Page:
The problem is that Lewes don’t have a very good record at hanging onto a point late in home games. Time after time we’ve all said a collective “bollocks” as a corner isn’t cleared and the ball is turned into the net. Another point dropped. In fact if we would have ended our games at the 85 minute mark in the past two seasons, we would probably be in the Football League now. Of course we would have.

“Jealousy. Turning saints to the sea, turning through sick lullablies, turning choking on your alibi.”

I’m jealous. Immensely jealous. I know I have another 3 or 4 hours of travelling and then work before I can call this ridiculous day over. Whilst I have had a fantastic dinner in one of Eindhoven’s best restaurant’s bought for me and now I’m heading to a hotel room where the toilet is in the middle of the room in a Tardis and with free “movies” I;d rather have been at the Pan, watching the first home game of a season of huge promise. I wanted to be standing on the Jungle, pint of Harvey’s in hand marvelling at the footballing revolution taking place on the hallowed turf. I wanted to see the paying public marvelling at our new creation, the Lewes matchday programme.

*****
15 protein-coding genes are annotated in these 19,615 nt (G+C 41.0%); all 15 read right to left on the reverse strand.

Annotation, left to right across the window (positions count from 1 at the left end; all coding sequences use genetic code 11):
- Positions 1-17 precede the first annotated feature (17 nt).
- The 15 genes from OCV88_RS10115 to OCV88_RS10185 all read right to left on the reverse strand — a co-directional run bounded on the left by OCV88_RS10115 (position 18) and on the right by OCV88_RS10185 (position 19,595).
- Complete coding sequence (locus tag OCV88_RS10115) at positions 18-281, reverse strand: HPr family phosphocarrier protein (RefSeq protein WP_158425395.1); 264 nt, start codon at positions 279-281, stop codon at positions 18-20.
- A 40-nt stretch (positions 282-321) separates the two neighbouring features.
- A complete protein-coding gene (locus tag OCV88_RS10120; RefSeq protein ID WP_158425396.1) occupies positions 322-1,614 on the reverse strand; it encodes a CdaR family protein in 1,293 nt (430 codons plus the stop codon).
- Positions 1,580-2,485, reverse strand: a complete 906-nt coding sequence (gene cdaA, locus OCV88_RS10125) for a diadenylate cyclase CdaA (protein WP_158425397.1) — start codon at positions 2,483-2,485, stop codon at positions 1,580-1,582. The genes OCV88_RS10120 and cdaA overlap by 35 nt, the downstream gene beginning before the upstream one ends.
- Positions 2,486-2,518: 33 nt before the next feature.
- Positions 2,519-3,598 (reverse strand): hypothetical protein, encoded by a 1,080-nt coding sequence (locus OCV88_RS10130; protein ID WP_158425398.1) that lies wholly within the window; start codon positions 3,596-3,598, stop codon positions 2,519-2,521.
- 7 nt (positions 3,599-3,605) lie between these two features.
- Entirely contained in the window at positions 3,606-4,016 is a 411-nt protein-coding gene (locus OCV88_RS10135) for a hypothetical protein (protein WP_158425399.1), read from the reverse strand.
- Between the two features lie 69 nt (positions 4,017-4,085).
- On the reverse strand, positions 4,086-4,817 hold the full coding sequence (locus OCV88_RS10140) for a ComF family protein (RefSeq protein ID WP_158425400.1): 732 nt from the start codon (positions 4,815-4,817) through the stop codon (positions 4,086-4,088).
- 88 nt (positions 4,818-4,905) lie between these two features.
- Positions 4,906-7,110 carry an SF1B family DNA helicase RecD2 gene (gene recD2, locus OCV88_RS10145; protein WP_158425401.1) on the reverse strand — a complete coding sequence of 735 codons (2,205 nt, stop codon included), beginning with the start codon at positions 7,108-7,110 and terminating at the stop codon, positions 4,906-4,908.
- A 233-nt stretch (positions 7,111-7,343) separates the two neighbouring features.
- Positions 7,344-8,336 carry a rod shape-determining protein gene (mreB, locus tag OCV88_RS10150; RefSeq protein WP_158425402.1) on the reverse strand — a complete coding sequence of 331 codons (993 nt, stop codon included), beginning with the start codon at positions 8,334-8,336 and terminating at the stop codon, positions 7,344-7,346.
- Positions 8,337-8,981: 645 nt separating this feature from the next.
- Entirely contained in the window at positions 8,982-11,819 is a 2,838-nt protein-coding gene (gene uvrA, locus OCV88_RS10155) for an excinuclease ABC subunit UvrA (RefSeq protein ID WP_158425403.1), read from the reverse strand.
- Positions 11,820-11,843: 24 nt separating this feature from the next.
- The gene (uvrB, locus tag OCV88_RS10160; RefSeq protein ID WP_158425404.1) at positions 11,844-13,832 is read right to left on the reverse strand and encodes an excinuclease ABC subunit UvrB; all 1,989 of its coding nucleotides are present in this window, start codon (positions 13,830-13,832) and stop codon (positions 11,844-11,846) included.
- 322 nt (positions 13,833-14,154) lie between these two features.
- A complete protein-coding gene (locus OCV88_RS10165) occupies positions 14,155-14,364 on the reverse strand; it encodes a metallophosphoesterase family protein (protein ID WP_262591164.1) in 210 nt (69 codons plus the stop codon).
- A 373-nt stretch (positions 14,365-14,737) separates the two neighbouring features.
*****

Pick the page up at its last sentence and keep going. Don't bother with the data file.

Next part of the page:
“But it’s just the price I pay. Destiny is calling me. Opening up my eagle-eyes. I’m Mr. Brightside.”

9529342797_b619ec8435_bDolly Parton once said you can’t have the rainbow without the rain, so my pennance is missing the game. From what I read on Twitter we were on top, but were up against some dogged Beavers and an official who liked being a man of mystery in terms of his decisions. Watching games unfold like this is horrible. Worst. Day. Ever.